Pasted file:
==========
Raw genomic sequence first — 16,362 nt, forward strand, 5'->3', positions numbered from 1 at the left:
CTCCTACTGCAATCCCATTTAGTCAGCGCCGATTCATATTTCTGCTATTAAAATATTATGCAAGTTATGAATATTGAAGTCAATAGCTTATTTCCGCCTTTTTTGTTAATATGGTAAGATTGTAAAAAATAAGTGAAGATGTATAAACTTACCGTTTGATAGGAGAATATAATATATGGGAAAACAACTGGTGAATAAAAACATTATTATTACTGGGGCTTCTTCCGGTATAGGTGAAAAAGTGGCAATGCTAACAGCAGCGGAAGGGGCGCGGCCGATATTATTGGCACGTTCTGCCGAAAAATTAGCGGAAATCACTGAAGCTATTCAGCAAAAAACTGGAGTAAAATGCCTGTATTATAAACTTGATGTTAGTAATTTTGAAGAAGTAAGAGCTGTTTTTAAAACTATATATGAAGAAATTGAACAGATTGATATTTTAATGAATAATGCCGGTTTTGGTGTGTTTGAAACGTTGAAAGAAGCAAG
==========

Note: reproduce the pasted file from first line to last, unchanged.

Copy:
Raw genomic sequence first — 16,362 nt, forward strand, 5'->3', positions numbered from 1 at the left:
CTCCTACTGCAATCCCATTTAGTCAGCGCCGATTCATATTTCTGCTATTAAAATATTATGCAAGTTATGAATATTGAAGTCAATAGCTTATTTCCGCCTTTTTTGTTAATATGGTAAGATTGTAAAAAATAAGTGAAGATGTATAAACTTACCGTTTGATAGGAGAATATAATATATGGGAAAACAACTGGTGAATAAAAACATTATTATTACTGGGGCTTCTTCCGGTATAGGTGAAAAAGTGGCAATGCTAACAGCAGCGGAAGGGGCGCGGCCGATATTATTGGCACGTTCTGCCGAAAAATTAGCGGAAATCACTGAAGCTATTCAGCAAAAAACTGGAGTAAAATGCCTGTATTATAAACTTGATGTTAGTAATTTTGAAGAAGTAAGAGCTGTTTTTAAAACTATATATGAAGAAATTGAACAGATTGATATTTTAATGAATAATGCCGGTTTTGGTGTGTTTGAAACGTTGAAAGAAGCAAG